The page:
Thursday, August 18, 2016

Margery Allingham’s “Black Plumes”

A mystery begins with a slashed painting at an exhibition, one in a series of growing acts of vandalism at the London gallery hosting it. Next door is the home of the gallery owner, the Ivory family. Both the gallery and the home sit on a square in the St. James area of London, not unlike St. James Square itself.

The patriarch, Meyrick Ivory, is in China, shopping for art. His son-in-law Robert Madrigal is in charge, but he’s been acting increasingly odd and erratic. He’s assisted by Henry Lucar, an odious man who seems to have decided he will marry into the family. Robert’s wife Phillida seems a chronic invalid. Frances Ivory, a young woman of 21 who seems to have the most level head in the family, isn’t involved in the gallery but is smart enough there is trouble. And then the family is joined by Myerick’s mother, the grande dame Gabrielle, who at 90 commands a definite presence.

And then Robert is killed. Vandalism has progressed to murder.

Thus begins Black Plumes, a mystery by Golden Age writer Margery Allingham. Originally published in 1940, the mystery is one of the very few that did not feature Allingham’s famous detective Albert Campion (although he lived not far away from the setting for this novel). But it does include all the trademarks of an Allingham mystery – a puzzling murder; more than a hint of romance; one or two really nasty characters; police investigators who are competent while the detecting is left almost completely to the amateurs, in this come, Frances and the painter who artwork was slashed, David Field.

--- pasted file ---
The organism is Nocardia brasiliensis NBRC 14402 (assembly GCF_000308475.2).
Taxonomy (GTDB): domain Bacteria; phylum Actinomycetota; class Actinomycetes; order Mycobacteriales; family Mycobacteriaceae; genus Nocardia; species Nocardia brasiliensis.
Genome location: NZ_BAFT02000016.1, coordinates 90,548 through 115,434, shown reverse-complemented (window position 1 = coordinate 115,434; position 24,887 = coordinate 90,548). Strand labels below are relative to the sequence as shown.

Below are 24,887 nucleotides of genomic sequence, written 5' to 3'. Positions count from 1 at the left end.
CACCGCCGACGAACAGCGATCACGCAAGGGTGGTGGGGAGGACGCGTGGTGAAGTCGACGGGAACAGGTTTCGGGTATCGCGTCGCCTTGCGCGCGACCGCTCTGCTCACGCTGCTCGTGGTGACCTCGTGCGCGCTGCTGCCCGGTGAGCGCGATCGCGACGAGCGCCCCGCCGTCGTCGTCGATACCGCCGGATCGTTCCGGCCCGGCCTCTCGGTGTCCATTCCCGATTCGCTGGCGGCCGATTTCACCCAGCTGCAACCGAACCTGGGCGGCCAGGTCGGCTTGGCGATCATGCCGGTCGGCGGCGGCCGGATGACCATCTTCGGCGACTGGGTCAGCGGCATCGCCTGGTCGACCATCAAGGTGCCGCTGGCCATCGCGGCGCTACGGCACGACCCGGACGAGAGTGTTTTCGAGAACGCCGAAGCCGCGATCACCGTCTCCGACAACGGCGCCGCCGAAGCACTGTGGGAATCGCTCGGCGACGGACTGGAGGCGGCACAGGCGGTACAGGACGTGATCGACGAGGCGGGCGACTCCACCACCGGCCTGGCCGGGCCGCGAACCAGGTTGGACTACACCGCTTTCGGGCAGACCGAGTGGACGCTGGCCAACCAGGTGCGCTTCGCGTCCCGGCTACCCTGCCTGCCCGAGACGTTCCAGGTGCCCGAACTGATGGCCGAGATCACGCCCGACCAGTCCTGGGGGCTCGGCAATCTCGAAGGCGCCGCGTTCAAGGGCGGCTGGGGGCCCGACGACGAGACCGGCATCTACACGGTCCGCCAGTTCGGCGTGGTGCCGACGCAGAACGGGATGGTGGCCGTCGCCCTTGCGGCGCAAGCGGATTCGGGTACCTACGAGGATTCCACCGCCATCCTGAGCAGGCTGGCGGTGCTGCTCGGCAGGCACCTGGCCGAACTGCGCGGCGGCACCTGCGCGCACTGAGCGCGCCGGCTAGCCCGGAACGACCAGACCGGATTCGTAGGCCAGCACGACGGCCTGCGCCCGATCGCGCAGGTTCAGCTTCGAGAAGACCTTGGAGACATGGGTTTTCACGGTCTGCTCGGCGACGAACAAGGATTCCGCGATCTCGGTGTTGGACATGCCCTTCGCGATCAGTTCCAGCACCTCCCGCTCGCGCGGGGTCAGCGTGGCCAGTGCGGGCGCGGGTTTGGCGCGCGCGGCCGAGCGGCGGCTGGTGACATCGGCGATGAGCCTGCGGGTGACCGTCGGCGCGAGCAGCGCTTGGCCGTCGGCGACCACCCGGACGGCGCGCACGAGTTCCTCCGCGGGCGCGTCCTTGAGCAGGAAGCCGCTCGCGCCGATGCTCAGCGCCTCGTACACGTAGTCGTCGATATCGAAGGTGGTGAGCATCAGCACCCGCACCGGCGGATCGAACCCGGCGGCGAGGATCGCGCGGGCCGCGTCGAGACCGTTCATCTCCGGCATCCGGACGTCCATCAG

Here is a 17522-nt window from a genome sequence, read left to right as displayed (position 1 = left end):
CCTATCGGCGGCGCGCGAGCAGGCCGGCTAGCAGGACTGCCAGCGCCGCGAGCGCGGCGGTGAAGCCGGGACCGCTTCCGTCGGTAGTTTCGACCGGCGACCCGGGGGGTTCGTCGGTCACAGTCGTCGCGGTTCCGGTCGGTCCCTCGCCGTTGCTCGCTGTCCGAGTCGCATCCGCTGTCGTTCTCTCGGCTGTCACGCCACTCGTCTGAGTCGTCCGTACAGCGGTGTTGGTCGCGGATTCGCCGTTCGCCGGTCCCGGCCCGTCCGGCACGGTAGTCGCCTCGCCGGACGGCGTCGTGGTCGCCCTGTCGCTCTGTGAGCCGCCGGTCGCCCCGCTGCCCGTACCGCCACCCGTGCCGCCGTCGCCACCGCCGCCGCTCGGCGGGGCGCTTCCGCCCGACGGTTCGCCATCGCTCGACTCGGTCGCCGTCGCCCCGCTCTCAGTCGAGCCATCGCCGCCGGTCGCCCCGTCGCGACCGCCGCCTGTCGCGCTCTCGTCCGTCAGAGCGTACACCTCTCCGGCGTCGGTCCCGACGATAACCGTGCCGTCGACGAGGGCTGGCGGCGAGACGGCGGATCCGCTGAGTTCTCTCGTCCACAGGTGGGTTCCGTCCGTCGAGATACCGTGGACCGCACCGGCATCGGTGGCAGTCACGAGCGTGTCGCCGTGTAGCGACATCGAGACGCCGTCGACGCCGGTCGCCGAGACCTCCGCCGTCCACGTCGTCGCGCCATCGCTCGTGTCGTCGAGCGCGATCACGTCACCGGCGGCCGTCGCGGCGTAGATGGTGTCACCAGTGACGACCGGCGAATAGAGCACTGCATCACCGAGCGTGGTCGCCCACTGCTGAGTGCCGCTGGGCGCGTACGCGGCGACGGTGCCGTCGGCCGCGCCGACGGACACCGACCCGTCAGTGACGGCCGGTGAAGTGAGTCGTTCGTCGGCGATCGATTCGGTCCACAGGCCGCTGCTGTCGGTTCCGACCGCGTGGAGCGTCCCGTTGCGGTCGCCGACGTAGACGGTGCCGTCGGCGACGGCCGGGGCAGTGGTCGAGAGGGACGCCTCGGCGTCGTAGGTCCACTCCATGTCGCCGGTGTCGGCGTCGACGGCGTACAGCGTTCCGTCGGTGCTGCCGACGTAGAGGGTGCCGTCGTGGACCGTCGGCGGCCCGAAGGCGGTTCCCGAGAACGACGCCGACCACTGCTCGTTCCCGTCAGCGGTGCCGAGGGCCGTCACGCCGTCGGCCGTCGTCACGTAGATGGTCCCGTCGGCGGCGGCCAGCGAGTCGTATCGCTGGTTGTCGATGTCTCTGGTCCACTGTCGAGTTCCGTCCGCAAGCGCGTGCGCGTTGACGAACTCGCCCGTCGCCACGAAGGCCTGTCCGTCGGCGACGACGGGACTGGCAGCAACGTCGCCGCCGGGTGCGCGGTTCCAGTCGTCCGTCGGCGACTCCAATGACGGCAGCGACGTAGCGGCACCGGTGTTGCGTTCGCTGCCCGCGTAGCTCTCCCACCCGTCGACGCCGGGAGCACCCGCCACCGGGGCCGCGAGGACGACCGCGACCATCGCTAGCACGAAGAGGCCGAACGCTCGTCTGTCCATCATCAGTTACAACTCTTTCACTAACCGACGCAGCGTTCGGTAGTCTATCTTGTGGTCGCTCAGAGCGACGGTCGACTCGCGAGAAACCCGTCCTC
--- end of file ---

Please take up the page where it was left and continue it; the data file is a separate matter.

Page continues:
Margery Allingham
The story takes place almost completely with the Ivory’s house, with only a few scenes in the gallery next door.

The Margery Allingham Estate has been republishing the mystery writer’s works (see below for the ones already published). And it’s a good thing they are. While not as well-known as some of the other writers of the period like Agatha Christie, Allingham published numerous mystery stories that were well received and still resonate as good stories today.

I didn’t think I would enjoy a Campion-less story as much as one with Campion, but I was wrong, Black Plumes is an intriguing and enjoyable read.


Top photograph: Adjacent houses in St. James Square, London, similar to the houses in the fictitious square in the novel.

1 comment:

Martha Jane Orlando said...

I think once I finish the Louise Penny books, I'll delve into Margery Allingham. How I love a good mystery!
Thanks, Glynn!